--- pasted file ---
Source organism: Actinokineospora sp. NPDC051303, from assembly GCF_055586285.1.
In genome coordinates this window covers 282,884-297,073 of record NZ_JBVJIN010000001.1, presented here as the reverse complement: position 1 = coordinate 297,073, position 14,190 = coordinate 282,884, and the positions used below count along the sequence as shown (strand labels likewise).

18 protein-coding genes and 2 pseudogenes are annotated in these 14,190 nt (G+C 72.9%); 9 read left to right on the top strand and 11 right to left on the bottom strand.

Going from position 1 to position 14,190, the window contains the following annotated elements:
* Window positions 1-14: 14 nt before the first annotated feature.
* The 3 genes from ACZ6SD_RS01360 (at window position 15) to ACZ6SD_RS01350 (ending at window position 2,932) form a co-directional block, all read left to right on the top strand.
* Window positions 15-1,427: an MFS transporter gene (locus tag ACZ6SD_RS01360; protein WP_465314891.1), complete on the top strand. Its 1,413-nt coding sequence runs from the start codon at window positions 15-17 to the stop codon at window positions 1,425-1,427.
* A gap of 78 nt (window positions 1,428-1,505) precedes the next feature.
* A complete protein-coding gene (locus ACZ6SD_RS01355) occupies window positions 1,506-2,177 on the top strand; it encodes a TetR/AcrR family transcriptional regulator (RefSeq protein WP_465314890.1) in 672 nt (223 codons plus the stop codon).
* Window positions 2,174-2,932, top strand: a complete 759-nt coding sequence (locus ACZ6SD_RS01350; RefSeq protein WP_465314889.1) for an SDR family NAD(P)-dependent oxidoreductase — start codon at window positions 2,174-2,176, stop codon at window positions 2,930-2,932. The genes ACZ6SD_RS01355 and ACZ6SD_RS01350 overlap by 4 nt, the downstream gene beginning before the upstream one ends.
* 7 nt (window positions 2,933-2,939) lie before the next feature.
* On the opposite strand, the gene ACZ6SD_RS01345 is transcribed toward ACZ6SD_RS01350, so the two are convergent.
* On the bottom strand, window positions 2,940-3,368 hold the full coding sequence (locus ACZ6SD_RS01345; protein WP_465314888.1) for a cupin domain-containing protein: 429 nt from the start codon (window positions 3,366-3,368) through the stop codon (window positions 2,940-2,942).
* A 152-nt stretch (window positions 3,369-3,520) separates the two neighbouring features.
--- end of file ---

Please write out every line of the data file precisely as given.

Source organism: Actinokineospora sp. NPDC051303, from assembly GCF_055586285.1.
In genome coordinates this window covers 282,884-297,073 of record NZ_JBVJIN010000001.1, presented here as the reverse complement: position 1 = coordinate 297,073, position 14,190 = coordinate 282,884, and the positions used below count along the sequence as shown (strand labels likewise).

18 protein-coding genes and 2 pseudogenes are annotated in these 14,190 nt (G+C 72.9%); 9 read left to right on the top strand and 11 right to left on the bottom strand.

Going from position 1 to position 14,190, the window contains the following annotated elements:
* Window positions 1-14: 14 nt before the first annotated feature.
* The 3 genes from ACZ6SD_RS01360 (at window position 15) to ACZ6SD_RS01350 (ending at window position 2,932) form a co-directional block, all read left to right on the top strand.
* Window positions 15-1,427: an MFS transporter gene (locus tag ACZ6SD_RS01360; protein WP_465314891.1), complete on the top strand. Its 1,413-nt coding sequence runs from the start codon at window positions 15-17 to the stop codon at window positions 1,425-1,427.
* A gap of 78 nt (window positions 1,428-1,505) precedes the next feature.
* A complete protein-coding gene (locus ACZ6SD_RS01355) occupies window positions 1,506-2,177 on the top strand; it encodes a TetR/AcrR family transcriptional regulator (RefSeq protein WP_465314890.1) in 672 nt (223 codons plus the stop codon).
* Window positions 2,174-2,932, top strand: a complete 759-nt coding sequence (locus ACZ6SD_RS01350; RefSeq protein WP_465314889.1) for an SDR family NAD(P)-dependent oxidoreductase — start codon at window positions 2,174-2,176, stop codon at window positions 2,930-2,932. The genes ACZ6SD_RS01355 and ACZ6SD_RS01350 overlap by 4 nt, the downstream gene beginning before the upstream one ends.
* 7 nt (window positions 2,933-2,939) lie before the next feature.
* On the opposite strand, the gene ACZ6SD_RS01345 is transcribed toward ACZ6SD_RS01350, so the two are convergent.
* On the bottom strand, window positions 2,940-3,368 hold the full coding sequence (locus ACZ6SD_RS01345; protein WP_465314888.1) for a cupin domain-containing protein: 429 nt from the start codon (window positions 3,366-3,368) through the stop codon (window positions 2,940-2,942).
* A 152-nt stretch (window positions 3,369-3,520) separates the two neighbouring features.